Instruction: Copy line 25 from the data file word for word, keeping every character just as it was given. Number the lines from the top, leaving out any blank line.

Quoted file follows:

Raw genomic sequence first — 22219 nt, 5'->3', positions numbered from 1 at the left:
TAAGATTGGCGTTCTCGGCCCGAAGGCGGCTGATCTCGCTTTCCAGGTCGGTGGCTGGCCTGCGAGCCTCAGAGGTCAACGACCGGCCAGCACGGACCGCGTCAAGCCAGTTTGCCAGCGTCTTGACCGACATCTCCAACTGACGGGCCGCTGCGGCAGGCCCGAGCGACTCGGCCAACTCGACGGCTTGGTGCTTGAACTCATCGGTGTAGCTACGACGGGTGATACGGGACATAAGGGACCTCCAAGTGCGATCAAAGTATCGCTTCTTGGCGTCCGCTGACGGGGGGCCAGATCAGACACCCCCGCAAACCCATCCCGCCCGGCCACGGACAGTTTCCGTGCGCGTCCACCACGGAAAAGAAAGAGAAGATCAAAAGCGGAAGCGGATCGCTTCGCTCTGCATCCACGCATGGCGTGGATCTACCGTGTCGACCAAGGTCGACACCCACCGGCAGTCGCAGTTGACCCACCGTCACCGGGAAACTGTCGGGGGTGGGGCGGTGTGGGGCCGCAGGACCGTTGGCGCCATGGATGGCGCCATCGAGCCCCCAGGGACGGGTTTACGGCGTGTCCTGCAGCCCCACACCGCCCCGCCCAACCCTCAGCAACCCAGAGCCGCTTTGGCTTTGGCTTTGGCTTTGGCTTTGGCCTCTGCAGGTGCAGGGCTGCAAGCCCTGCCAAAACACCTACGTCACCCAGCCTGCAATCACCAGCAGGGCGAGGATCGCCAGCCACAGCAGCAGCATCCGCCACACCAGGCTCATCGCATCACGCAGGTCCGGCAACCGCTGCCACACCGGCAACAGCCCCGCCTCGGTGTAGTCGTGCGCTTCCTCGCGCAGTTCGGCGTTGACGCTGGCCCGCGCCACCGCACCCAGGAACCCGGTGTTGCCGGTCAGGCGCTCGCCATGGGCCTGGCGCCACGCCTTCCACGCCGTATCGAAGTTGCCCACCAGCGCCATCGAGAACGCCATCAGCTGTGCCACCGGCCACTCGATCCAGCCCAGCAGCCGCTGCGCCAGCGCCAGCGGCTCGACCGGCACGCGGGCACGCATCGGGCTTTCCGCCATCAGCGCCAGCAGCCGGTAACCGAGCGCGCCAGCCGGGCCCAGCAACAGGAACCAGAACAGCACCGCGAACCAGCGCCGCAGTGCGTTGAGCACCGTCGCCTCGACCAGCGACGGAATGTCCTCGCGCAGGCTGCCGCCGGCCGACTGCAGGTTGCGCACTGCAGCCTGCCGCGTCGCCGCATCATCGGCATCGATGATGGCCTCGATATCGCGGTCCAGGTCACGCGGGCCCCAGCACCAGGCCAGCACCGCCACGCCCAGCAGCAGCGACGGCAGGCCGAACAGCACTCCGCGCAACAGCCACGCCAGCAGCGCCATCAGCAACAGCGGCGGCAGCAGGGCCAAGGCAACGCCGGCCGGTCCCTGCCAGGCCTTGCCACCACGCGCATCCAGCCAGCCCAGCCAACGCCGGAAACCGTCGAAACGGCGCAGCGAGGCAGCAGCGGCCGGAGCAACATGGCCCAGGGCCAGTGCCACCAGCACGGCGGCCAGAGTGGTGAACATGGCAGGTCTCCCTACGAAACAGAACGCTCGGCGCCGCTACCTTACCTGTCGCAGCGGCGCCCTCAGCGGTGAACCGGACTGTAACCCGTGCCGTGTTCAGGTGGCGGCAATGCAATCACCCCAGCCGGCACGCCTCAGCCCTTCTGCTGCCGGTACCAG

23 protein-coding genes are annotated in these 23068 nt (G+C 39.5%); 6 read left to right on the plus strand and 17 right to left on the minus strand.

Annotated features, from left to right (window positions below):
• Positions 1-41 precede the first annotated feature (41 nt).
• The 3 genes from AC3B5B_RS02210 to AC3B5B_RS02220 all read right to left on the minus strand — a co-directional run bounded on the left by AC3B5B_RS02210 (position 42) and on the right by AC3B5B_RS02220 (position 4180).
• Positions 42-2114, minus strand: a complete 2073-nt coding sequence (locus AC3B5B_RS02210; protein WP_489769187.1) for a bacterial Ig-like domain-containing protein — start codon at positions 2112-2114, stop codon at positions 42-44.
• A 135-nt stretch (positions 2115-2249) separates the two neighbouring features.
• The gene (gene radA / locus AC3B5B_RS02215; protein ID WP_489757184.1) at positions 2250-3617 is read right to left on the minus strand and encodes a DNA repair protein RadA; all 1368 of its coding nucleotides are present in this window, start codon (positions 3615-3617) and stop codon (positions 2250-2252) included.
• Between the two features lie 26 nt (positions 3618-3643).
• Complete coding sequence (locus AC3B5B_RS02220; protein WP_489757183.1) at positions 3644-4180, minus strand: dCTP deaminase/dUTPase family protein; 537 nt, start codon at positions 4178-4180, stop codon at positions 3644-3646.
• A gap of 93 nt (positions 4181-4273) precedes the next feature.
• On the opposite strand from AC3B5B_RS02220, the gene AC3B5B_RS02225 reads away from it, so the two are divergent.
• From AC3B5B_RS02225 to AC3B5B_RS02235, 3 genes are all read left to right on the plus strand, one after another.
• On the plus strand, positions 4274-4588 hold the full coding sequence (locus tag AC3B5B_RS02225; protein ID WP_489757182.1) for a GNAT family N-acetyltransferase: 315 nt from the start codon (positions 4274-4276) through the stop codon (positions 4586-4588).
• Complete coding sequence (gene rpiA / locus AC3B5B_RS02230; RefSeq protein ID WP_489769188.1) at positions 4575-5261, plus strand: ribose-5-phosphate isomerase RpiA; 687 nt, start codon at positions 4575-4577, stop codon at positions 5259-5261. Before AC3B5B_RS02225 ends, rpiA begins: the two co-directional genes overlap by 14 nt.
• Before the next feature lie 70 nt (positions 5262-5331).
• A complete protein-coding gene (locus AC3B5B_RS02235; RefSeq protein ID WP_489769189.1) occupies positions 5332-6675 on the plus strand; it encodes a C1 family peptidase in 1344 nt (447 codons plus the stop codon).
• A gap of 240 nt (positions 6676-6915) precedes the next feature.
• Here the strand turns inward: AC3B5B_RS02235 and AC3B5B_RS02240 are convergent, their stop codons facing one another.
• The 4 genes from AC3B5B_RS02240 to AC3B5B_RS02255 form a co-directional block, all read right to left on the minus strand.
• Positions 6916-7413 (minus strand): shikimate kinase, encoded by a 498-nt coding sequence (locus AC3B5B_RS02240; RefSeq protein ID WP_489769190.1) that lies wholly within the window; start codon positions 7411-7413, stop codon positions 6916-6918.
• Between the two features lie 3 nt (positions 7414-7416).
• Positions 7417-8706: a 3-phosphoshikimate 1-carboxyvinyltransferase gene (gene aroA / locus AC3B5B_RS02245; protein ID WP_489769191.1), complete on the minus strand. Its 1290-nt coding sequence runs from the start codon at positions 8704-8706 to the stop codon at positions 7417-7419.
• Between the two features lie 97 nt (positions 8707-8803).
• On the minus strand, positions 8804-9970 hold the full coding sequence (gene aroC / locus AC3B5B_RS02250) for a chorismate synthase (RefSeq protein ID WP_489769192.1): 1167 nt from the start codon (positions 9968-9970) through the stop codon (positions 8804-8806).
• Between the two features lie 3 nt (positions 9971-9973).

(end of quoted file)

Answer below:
• Between the two features lie 97 nt (positions 8707-8803).